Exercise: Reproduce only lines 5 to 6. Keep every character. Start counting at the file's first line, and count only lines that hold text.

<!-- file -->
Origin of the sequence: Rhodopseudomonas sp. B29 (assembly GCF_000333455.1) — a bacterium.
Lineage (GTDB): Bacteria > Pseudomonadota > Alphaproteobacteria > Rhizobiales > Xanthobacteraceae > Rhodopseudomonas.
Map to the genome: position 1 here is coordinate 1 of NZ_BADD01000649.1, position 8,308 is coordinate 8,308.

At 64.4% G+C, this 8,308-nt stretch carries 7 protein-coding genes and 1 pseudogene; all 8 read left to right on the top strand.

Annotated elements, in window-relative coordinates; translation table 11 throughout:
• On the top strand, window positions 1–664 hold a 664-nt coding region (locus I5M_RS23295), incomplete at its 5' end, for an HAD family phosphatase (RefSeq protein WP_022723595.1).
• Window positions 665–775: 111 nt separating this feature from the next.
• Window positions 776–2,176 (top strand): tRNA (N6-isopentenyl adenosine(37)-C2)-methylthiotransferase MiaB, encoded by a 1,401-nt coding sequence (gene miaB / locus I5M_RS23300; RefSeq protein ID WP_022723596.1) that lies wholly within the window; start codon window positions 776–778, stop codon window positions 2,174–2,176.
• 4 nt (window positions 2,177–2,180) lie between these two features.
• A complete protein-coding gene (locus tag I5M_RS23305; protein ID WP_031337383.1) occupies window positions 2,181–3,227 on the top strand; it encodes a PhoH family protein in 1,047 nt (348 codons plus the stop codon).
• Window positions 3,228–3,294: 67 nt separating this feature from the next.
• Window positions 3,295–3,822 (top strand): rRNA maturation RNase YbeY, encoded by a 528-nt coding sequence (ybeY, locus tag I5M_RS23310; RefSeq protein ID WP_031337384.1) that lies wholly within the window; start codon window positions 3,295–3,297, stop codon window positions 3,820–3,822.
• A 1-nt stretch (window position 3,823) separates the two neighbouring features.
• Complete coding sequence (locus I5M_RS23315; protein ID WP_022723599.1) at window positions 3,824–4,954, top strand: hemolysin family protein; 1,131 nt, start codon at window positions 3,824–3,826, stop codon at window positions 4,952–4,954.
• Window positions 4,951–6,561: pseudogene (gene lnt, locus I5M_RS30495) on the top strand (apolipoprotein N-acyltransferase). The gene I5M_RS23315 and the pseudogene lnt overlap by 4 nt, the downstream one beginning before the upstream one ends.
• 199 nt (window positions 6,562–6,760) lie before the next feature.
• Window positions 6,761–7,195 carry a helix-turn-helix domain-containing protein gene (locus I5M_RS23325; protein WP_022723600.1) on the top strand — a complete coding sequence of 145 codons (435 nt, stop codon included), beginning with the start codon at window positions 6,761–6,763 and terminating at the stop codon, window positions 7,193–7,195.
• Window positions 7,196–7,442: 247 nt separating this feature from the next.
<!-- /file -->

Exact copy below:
Annotated elements, in window-relative coordinates; translation table 11 throughout:
• On the top strand, window positions 1–664 hold a 664-nt coding region (locus I5M_RS23295), incomplete at its 5' end, for an HAD family phosphatase (RefSeq protein WP_022723595.1).